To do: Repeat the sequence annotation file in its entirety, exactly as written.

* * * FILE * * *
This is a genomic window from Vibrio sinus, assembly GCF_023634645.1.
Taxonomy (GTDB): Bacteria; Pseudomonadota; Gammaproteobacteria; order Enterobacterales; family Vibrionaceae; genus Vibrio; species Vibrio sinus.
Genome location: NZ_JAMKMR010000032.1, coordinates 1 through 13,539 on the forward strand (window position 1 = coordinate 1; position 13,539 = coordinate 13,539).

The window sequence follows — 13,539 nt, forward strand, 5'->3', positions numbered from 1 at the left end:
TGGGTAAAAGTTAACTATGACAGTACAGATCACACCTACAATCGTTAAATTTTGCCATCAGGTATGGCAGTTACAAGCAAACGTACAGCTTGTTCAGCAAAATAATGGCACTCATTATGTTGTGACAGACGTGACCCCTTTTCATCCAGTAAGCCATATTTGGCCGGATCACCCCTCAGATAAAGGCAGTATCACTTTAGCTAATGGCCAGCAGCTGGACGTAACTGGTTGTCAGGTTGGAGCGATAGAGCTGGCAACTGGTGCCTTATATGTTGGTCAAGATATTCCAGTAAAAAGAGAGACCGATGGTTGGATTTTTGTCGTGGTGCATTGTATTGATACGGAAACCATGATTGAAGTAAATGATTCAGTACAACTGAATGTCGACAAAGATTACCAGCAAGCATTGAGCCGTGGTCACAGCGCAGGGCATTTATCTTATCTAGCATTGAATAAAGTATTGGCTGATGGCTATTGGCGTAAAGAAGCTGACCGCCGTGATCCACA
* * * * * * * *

This is a genomic window from Vibrio sinus, assembly GCF_023634645.1.
Taxonomy (GTDB): Bacteria; Pseudomonadota; Gammaproteobacteria; order Enterobacterales; family Vibrionaceae; genus Vibrio; species Vibrio sinus.
Genome location: NZ_JAMKMR010000032.1, coordinates 1 through 13,539 on the forward strand (window position 1 = coordinate 1; position 13,539 = coordinate 13,539).

The window sequence follows — 13,539 nt, forward strand, 5'->3', positions numbered from 1 at the left end:
TGGGTAAAAGTTAACTATGACAGTACAGATCACACCTACAATCGTTAAATTTTGCCATCAGGTATGGCAGTTACAAGCAAACGTACAGCTTGTTCAGCAAAATAATGGCACTCATTATGTTGTGACAGACGTGACCCCTTTTCATCCAGTAAGCCATATTTGGCCGGATCACCCCTCAGATAAAGGCAGTATCACTTTAGCTAATGGCCAGCAGCTGGACGTAACTGGTTGTCAGGTTGGAGCGATAGAGCTGGCAACTGGTGCCTTATATGTTGGTCAAGATATTCCAGTAAAAAGAGAGACCGATGGTTGGATTTTTGTCGTGGTGCATTGTATTGATACGGAAACCATGATTGAAGTAAATGATTCAGTACAACTGAATGTCGACAAAGATTACCAGCAAGCATTGAGCCGTGGTCACAGCGCAGGGCATTTATCTTATCTAGCATTGAATAAAGTATTGGCTGATGGCTATTGGCGTAAAGAAGCTGACCGCCGTGATCCACA